These scenarios are not the usual case for my riding—but they were enough to disrupt my normal state of confidence around these majestic creatures.

I had to do something to change it up. My confidence was low—and the very activity I thrived on was bringing me down.

So, this past weekend, I decided to take my horses on a trail and camping adventure at Kanopolis State Park to get some rest and relaxation and to face my fears. Kanopolis lies in the midst of the Smoky Hills and has a man-made lake sourced by the Smoky River in central Kansas. The terrain is completely unexpected for Kansas’s reputation of being flat—rather, the park has lots of rolling hills, sandstone canyons, and vistas that help transport you to times past where man had not touched the land.

I met some other endurance riding girlfriends there to ride with, and over the weekend we put in about 49 miles of riding. I had planned on going by myself, but Cynthia texted and said they were planning to travel to Kanopolis that weekend too. We ended up with a small band of horsewomen—one of my favorite mobile communities.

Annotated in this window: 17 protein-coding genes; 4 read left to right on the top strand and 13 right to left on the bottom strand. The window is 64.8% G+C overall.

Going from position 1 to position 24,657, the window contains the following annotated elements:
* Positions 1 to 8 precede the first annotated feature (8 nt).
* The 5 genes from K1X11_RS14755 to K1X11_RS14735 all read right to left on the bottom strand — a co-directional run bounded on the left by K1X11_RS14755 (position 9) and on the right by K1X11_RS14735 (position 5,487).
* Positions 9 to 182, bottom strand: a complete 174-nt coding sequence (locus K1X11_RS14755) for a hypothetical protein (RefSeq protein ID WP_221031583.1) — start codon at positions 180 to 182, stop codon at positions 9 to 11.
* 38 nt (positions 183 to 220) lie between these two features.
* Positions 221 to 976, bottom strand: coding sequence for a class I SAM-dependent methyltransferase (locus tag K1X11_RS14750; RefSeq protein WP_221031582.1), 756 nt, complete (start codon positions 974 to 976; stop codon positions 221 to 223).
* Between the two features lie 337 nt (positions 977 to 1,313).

Saturday morning, I was leading the pack with my mare Rio and we scared a large buck up out of the tall prairie grass. I was eating a snack and was completely oblivious to the deer, but not oblivious to my horse surging forward to escape from her fear.

I stayed loose and relaxed until I could communicate a stop to her—it happened so fast that I did not have time to tense up! In this moment, I had an epiphany about the accident that threatened my leg. Had I relaxed and ridden River’s spook out a little bit, he may never have fallen over on me. In the moment of the storm, relax and ride it out. You can handle it.

Saturday evening, I took River out on the trail. It was the first time I’d had him out on the trail since our incident. Cynthia led our pack with her mule. “Do you mind walking to start with?” I asked tersely, gripping tightly at the reins to maintain some sense of control. I had only ridden him in an arena since he landed on my leg.

The arena is a much more controlled environment than the trail—on the trail, you can encounter any number of scary creatures: kids with giant backpacks, mystery objects, and things you can’t even see that your horse will spook at. I started out feeling nervous while riding him, half expecting a quick jump to the side or a bolt.